Odd, I thought, when a player had performed so poorly bar one moment of brilliance. But then it dawned on me. These boos, it seemed to me, were multifaceted. There were obviously those who felt sorry for him and believed that his moment of brilliance meant that he deserved better than to be hooked for a sh*te giant mushroom heed. But mostly, I think, it was fuelled by the belief that if the Colombian were given half an hour against an appalling Sunderland side with ten men then he might score and the player of old might resurface and unleash the Wrath of Radamel on the Premier League. It’s a romantic image, but one based on nothing but blind faith. Later, when perusing a popular United online forum, one poster stated that that one moment of brilliance demonstrated that Falcao’s ‘world class talents’ were still in there. You don’t just stop becoming a top level player, opined another, ignoring all of those many examples of injury robbing great talents of their abilities.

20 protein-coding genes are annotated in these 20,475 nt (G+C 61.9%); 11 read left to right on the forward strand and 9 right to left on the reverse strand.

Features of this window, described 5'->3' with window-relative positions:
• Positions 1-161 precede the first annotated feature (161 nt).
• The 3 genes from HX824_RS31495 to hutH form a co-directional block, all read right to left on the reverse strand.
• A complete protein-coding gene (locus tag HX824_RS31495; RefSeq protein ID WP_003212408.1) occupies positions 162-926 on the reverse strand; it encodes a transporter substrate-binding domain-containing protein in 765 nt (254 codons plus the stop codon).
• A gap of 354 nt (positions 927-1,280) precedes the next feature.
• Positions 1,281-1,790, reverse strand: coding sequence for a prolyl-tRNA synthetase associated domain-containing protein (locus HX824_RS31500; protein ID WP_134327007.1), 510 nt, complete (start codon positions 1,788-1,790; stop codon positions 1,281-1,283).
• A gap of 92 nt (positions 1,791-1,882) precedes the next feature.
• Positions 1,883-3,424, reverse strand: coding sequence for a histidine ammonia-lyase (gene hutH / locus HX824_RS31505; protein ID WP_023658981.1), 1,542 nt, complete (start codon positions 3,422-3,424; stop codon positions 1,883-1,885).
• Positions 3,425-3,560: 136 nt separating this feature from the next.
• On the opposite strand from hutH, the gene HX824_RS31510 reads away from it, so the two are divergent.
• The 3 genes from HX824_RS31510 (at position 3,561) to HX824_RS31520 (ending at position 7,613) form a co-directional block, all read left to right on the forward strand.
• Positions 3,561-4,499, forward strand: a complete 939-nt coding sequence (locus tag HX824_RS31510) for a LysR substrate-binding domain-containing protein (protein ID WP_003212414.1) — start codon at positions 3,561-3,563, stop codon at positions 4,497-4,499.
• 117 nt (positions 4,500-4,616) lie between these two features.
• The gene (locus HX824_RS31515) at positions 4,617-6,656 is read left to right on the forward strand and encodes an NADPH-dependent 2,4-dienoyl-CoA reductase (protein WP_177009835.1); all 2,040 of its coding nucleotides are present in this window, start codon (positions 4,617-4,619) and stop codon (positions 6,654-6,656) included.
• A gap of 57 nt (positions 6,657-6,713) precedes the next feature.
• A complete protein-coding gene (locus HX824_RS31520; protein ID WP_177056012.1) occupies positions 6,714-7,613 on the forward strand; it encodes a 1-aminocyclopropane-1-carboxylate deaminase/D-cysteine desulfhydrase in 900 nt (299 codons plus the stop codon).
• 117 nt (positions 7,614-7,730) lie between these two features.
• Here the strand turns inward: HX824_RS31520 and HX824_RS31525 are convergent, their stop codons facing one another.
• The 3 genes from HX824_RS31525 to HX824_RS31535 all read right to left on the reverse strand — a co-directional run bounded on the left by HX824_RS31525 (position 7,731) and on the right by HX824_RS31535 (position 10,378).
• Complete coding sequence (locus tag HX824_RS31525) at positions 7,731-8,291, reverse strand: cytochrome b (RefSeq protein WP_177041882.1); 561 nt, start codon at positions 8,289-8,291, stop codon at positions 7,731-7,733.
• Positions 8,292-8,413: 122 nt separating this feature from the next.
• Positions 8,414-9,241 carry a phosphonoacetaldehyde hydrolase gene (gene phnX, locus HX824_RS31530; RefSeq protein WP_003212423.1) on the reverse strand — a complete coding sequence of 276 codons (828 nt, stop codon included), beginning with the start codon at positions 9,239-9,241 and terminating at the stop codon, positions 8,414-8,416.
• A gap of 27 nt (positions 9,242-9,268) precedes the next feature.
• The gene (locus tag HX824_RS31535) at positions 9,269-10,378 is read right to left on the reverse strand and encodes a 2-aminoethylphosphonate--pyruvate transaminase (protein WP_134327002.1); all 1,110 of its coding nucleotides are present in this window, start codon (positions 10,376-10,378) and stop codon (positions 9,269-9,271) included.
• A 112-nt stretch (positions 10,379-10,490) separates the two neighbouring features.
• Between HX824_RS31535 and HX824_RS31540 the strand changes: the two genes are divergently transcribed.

These arguments are pure folly. Apart from the fact that he has scored four times this season and after each continued to be as sh*te as he was beforehand, even bobbins players are capable of doing something rather special every so often. In the opposition lineup on Saturday was every United fan’s favourite cult hero John of the Shea, of nutmegging Figo fame, who sublimely chipped Manuel Almunia at Highbury with his ‘wrong’ foot. Back in the day, there was me in the park doing a passable impression of Marco Van Basten. Sometimes bad players do sublime things. The key is how often they do it. The last time Falcao was sublime was at Leicester in THAT match. I spend a small part of every day in a state of mild arousal, fantasising that he might explode into form, but then I come to my senses and realise that as hard as he tries and as nice a man as he appears to be, he’s just a busted flush and that’s why LVG canned him. Again. It’s sad, but it is what it is. It’s a hard knock life.